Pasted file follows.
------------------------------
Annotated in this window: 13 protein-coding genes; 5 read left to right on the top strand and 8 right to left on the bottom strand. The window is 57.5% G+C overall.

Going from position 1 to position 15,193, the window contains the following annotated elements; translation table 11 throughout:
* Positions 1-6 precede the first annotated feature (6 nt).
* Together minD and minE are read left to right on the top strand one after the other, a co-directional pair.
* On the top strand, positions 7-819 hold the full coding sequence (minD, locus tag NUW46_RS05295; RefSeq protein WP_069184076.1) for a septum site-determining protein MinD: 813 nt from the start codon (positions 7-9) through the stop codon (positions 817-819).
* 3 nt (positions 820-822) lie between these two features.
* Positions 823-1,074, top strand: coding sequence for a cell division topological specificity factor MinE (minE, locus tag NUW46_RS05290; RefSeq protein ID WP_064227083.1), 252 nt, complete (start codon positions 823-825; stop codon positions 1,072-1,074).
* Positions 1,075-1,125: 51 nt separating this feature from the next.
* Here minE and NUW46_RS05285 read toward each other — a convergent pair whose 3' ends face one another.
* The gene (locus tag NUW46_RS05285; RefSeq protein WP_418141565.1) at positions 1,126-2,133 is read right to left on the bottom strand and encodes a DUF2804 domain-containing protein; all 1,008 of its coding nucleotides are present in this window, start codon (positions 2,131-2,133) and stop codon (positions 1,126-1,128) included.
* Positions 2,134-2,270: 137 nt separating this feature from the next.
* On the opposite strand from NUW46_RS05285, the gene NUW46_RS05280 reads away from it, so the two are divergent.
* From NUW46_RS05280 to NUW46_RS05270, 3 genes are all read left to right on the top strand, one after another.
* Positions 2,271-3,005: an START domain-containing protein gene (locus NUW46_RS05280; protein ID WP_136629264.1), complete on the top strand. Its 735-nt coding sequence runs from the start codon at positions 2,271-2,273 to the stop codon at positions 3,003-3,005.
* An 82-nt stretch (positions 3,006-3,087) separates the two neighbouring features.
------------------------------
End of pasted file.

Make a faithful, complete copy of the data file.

Annotated in this window: 13 protein-coding genes; 5 read left to right on the top strand and 8 right to left on the bottom strand. The window is 57.5% G+C overall.

Going from position 1 to position 15,193, the window contains the following annotated elements; translation table 11 throughout:
* Positions 1-6 precede the first annotated feature (6 nt).
* Together minD and minE are read left to right on the top strand one after the other, a co-directional pair.
* On the top strand, positions 7-819 hold the full coding sequence (minD, locus tag NUW46_RS05295; RefSeq protein WP_069184076.1) for a septum site-determining protein MinD: 813 nt from the start codon (positions 7-9) through the stop codon (positions 817-819).
* 3 nt (positions 820-822) lie between these two features.
* Positions 823-1,074, top strand: coding sequence for a cell division topological specificity factor MinE (minE, locus tag NUW46_RS05290; RefSeq protein ID WP_064227083.1), 252 nt, complete (start codon positions 823-825; stop codon positions 1,072-1,074).
* Positions 1,075-1,125: 51 nt separating this feature from the next.
* Here minE and NUW46_RS05285 read toward each other — a convergent pair whose 3' ends face one another.
* The gene (locus tag NUW46_RS05285; RefSeq protein WP_418141565.1) at positions 1,126-2,133 is read right to left on the bottom strand and encodes a DUF2804 domain-containing protein; all 1,008 of its coding nucleotides are present in this window, start codon (positions 2,131-2,133) and stop codon (positions 1,126-1,128) included.
* Positions 2,134-2,270: 137 nt separating this feature from the next.
* On the opposite strand from NUW46_RS05285, the gene NUW46_RS05280 reads away from it, so the two are divergent.
* From NUW46_RS05280 to NUW46_RS05270, 3 genes are all read left to right on the top strand, one after another.
* Positions 2,271-3,005: an START domain-containing protein gene (locus NUW46_RS05280; protein ID WP_136629264.1), complete on the top strand. Its 735-nt coding sequence runs from the start codon at positions 2,271-2,273 to the stop codon at positions 3,003-3,005.
* An 82-nt stretch (positions 3,006-3,087) separates the two neighbouring features.